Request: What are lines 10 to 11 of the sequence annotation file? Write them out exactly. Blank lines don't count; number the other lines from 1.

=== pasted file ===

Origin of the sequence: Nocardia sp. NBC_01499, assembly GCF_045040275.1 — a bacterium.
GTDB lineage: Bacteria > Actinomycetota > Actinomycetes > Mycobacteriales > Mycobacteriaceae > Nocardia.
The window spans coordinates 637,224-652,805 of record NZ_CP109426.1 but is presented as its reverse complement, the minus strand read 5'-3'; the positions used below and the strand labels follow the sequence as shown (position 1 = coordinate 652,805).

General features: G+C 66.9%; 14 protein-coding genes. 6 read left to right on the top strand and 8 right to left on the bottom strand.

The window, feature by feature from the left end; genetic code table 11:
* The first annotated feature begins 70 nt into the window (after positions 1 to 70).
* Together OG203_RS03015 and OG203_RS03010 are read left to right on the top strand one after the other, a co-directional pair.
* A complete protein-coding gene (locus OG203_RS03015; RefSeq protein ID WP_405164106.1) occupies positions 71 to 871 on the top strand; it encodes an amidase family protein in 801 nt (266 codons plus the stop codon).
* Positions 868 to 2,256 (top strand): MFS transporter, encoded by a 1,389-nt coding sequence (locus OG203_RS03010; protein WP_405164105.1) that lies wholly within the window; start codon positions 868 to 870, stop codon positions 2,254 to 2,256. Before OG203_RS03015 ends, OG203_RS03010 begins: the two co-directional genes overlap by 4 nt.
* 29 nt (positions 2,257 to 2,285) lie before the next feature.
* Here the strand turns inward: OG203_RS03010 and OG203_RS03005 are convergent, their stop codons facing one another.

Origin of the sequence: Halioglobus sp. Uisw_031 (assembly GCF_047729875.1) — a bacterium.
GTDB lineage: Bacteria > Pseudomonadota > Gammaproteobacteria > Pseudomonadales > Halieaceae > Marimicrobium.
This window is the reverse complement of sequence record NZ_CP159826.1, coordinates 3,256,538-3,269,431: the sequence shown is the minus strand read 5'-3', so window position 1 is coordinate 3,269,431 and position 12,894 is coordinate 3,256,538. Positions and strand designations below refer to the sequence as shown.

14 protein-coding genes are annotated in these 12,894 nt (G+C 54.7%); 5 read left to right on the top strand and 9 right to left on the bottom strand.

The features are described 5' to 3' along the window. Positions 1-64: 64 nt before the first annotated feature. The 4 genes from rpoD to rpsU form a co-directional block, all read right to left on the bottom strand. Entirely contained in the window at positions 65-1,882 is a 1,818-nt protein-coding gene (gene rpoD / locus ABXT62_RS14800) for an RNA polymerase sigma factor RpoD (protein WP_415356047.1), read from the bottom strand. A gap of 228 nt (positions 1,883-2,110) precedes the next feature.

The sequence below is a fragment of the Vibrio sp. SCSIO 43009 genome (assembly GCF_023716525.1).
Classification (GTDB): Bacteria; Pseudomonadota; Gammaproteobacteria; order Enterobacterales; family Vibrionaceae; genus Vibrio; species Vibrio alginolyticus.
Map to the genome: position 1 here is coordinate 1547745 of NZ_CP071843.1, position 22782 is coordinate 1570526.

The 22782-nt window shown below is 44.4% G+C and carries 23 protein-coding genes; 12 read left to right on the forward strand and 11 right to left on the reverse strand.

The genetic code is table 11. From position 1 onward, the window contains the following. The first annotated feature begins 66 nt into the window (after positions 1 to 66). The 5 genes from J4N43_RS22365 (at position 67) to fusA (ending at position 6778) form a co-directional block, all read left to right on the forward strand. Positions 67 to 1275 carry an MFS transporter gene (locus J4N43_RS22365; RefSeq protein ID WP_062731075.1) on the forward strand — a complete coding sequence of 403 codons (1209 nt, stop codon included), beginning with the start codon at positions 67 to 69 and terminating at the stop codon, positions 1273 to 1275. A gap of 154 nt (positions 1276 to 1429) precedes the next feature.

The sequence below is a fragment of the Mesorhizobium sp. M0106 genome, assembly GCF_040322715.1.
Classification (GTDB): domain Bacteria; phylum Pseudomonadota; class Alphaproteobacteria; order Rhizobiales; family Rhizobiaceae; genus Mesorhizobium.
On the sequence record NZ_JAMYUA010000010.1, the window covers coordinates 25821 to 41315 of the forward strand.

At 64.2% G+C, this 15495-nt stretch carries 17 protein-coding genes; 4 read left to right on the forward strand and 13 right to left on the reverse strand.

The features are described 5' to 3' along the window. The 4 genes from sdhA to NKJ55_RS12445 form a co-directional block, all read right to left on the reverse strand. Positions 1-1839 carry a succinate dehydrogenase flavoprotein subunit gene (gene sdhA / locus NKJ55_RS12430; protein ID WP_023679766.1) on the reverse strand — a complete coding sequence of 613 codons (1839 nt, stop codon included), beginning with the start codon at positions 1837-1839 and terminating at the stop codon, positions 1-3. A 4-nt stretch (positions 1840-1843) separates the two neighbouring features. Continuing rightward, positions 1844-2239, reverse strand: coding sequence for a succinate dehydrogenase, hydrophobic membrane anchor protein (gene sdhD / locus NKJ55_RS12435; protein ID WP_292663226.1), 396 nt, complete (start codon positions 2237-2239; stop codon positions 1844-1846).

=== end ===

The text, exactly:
* 29 nt (positions 2,257 to 2,285) lie before the next feature.
* Here the strand turns inward: OG203_RS03010 and OG203_RS03005 are convergent, their stop codons facing one another.